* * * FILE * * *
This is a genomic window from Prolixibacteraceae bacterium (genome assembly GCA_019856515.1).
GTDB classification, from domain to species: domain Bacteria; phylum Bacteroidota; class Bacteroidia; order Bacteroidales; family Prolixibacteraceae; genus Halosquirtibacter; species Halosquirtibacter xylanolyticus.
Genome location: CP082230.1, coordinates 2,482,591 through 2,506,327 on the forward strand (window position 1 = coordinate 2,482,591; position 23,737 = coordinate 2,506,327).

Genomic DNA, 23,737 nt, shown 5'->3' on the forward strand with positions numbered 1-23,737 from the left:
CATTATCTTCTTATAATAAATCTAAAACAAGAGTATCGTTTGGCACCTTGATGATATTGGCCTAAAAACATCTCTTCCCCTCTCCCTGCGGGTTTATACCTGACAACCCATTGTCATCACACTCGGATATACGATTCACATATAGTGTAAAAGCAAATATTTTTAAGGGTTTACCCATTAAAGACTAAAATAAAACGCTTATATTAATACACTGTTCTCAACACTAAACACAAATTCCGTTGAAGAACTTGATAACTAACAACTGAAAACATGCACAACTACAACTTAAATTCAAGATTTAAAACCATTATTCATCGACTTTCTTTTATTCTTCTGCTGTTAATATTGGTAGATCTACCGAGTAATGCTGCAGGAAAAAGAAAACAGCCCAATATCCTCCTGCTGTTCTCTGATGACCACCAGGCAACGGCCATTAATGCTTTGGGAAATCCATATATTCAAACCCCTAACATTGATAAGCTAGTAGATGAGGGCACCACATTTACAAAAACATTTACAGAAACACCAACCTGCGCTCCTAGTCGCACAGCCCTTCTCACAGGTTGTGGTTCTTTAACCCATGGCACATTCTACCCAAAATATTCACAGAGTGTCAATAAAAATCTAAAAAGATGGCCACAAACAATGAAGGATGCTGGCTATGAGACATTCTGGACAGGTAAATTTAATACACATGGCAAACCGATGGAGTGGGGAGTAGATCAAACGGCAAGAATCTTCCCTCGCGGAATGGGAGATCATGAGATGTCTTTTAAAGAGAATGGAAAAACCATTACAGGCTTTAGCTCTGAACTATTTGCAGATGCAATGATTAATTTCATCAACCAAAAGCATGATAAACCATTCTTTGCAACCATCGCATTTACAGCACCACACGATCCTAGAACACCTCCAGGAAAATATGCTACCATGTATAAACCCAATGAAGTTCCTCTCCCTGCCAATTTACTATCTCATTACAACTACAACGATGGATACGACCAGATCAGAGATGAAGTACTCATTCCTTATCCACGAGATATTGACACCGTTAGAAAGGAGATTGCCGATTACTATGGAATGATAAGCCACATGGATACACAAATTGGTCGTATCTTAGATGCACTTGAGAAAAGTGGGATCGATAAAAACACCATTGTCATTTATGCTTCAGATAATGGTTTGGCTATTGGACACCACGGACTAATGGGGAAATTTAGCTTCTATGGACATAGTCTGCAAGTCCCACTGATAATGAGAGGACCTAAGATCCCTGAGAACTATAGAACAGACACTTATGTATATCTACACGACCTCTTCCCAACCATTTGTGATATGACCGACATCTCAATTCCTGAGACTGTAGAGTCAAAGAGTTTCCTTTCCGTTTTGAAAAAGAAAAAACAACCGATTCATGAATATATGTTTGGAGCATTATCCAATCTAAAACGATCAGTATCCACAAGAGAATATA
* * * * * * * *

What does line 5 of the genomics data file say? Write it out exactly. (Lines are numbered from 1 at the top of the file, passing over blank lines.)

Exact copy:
CATTATCTTCTTATAATAAATCTAAAACAAGAGTATCGTTTGGCACCTTGATGATATTGGCCTAAAAACATCTCTTCCCCTCTCCCTGCGGGTTTATACCTGACAACCCATTGTCATCACACTCGGATATACGATTCACATATAGTGTAAAAGCAAATATTTTTAAGGGTTTACCCATTAAAGACTAAAATAAAACGCTTATATTAATACACTGTTCTCAACACTAAACACAAATTCCGTTGAAGAACTTGATAACTAACAACTGAAAACATGCACAACTACAACTTAAATTCAAGATTTAAAACCATTATTCATCGACTTTCTTTTATTCTTCTGCTGTTAATATTGGTAGATCTACCGAGTAATGCTGCAGGAAAAAGAAAACAGCCCAATATCCTCCTGCTGTTCTCTGATGACCACCAGGCAACGGCCATTAATGCTTTGGGAAATCCATATATTCAAACCCCTAACATTGATAAGCTAGTAGATGAGGGCACCACATTTACAAAAACATTTACAGAAACACCAACCTGCGCTCCTAGTCGCACAGCCCTTCTCACAGGTTGTGGTTCTTTAACCCATGGCACATTCTACCCAAAATATTCACAGAGTGTCAATAAAAATCTAAAAAGATGGCCACAAACAATGAAGGATGCTGGCTATGAGACATTCTGGACAGGTAAATTTAATACACATGGCAAACCGATGGAGTGGGGAGTAGATCAAACGGCAAGAATCTTCCCTCGCGGAATGGGAGATCATGAGATGTCTTTTAAAGAGAATGGAAAAACCATTACAGGCTTTAGCTCTGAACTATTTGCAGATGCAATGATTAATTTCATCAACCAAAAGCATGATAAACCATTCTTTGCAACCATCGCATTTACAGCACCACACGATCCTAGAACACCTCCAGGAAAATATGCTACCATGTATAAACCCAATGAAGTTCCTCTCCCTGCCAATTTACTATCTCATTACAACTACAACGATGGATACGACCAGATCAGAGATGAAGTACTCATTCCTTATCCACGAGATATTGACACCGTTAGAAAGGAGATTGCCGATTACTATGGAATGATAAGCCACATGGATACACAAATTGGTCGTATCTTAGATGCACTTGAGAAAAGTGGGATCGATAAAAACACCATTGTCATTTATGCTTCAGATAATGGTTTGGCTATTGGACACCACGGACTAATGGGGAAATTTAGCTTCTATGGACATAGTCTGCAAGTCCCACTGATAATGAGAGGACCTAAGATCCCTGAGAACTATAGAACAGACACTTATGTATATCTACACGACCTCTTCCCAACCATTTGTGATATGACCGACATCTCAATTCCTGAGACTGTAGAGTCAAAGAGTTTCCTTTCCGTTTTGAAAAAGAAAAAACAACCGATTCATGAATATATGTTTGGAGCATTATCCAATCTAAAACGATCAGTATCCACAAGAGAATATA